Academic journal article Academy of Banking Studies Journal

Improving Security of Online Banking Using RFID

Academic journal article Academy of Banking Studies Journal

Improving Security of Online Banking Using RFID

Article excerpt


Banks protect customers' security in three main techniques: passwords, encryption, and firewalls/server security. Passwords and user names are an essential element of online security. Passwords ensure that only those authorized have access to an account. However, a hacker could intercept a user name and password during transmission and uses them to access the account.

This study proposed that there is a need for an additional authentication due to the fact that trust has new dimensions in financial services. Several studies have identified trust as an important factor influencing customer participation in web-based commerce (Cheung & Lee, 2000; Koufaris et al, 2005; Stewart et al, 2001; Saleh, 2003). Saleh assumed Internet security to be a major obstacle to the adoption of online banking, which made customers concerned about the safety of their online accounts and risk of fraudulent transactions. Based on the findings of Saleh dissertation, improved security can improve Trust in Online Banking (Saleh, 2003).


The threat can come from anyone with the motivation to attempt to gain unauthorized access to the network, or from anyone with authorized access to the network. Therefore, it is possible that the threat can be anyone. The vulnerability to the threat depends on several factors, such as motivation and trust. Motivation can be assessed by analyzing how useful access to or destruction of the network might be to someone. Trust can be determined by knowing how well an organization can trust the authorized users and/or how well trained the users are in their understanding of what is acceptable use of the network and what is not acceptable use. Most threats that users face are not new, but the Internet makes them potentially more dangerous.

Vulnerability essentially comes from failures of the security system to protect the network from an unauthorized person gaining access to the banking network system. In addition, it can come from failures to protect the network system from someone within the network (e.g., an unauthorized employee) intentionally or accidentally gaining access to or damaging the network. "Hackers count on the fact that many organizations won't have addressed certain vulnerabilities on their systems; unfortunately, they're often correct" (Betts, 2000).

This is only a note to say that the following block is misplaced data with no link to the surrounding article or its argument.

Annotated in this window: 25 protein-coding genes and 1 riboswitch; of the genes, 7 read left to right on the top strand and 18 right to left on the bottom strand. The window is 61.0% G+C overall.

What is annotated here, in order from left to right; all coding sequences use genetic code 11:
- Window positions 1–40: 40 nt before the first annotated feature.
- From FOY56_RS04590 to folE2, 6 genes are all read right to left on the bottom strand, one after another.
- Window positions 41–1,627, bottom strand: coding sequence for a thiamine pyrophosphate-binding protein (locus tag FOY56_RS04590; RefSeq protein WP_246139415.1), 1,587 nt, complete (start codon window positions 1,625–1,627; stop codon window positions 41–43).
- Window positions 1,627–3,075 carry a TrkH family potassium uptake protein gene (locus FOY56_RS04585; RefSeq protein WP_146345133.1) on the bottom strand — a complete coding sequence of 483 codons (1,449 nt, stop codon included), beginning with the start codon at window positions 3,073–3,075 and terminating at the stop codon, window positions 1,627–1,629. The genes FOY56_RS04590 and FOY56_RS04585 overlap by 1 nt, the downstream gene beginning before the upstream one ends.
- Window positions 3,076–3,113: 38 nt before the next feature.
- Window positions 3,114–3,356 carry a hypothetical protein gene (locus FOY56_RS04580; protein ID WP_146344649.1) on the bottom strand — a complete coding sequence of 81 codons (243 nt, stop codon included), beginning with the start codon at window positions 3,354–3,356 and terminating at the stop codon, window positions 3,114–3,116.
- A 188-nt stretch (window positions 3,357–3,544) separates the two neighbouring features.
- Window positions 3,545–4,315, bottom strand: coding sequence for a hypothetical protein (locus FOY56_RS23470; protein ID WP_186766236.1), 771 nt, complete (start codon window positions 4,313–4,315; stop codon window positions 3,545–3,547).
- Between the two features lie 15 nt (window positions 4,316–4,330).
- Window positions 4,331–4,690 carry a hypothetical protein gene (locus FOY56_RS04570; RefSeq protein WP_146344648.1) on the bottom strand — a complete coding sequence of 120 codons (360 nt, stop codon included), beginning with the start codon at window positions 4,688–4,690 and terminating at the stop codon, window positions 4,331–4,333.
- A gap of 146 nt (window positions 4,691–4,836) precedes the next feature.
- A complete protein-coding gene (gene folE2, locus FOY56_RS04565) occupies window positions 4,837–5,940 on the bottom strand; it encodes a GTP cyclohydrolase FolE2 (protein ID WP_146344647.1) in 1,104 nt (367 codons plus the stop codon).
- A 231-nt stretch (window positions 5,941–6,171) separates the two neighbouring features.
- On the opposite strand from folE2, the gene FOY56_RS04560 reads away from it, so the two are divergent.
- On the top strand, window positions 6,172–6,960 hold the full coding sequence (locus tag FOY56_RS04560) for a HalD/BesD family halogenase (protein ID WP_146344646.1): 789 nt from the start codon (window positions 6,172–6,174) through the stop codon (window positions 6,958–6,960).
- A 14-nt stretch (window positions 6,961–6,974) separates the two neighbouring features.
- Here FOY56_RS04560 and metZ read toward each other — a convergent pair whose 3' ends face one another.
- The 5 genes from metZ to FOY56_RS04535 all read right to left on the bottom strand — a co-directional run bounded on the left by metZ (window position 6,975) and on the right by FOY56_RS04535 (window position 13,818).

Banks protect customers' security by means of passwords, encryption, and firewalls (a combination of computer hardware and software that restrict the flow of information between computers). However, this study finds that there have been security breaches that bring serious question whether the banking system is fully capable of protecting existing bank accounts from cyber criminals. "So far, at least one person has taken advantage of the flaw in the system. That individual bragged to an Internet newsgroup that he or she had transferred $25,000 (US$) from an account that "has millions of dollars in funds" and had withdrawn $4,500 in cash" (Greenberg & Caswell, 2001). Several modern models in preventing and detecting fraud are evolving and being applied to many banking systems. However, they have no effective detection mechanism to identify legitimate users and trace their unlawful activities (Dandash et al, 2007).


All major retail banks offer an online channel for transaction processing as well as product sales to a certain extent. Still, the most advanced channels are often provided by direct banks, but by far not all direct banking customers are also online banking customers. A lot still prefer traditional telephone banking or ATMs and service terminals (Berger & Gensler, 2007).

In online banking as with traditional banking methods, security is a primary concern. Banks have taken every precaution necessary to be sure that information is transmitted safely and securely. The security of online banking application is addressed at three levels (see figure 1). …

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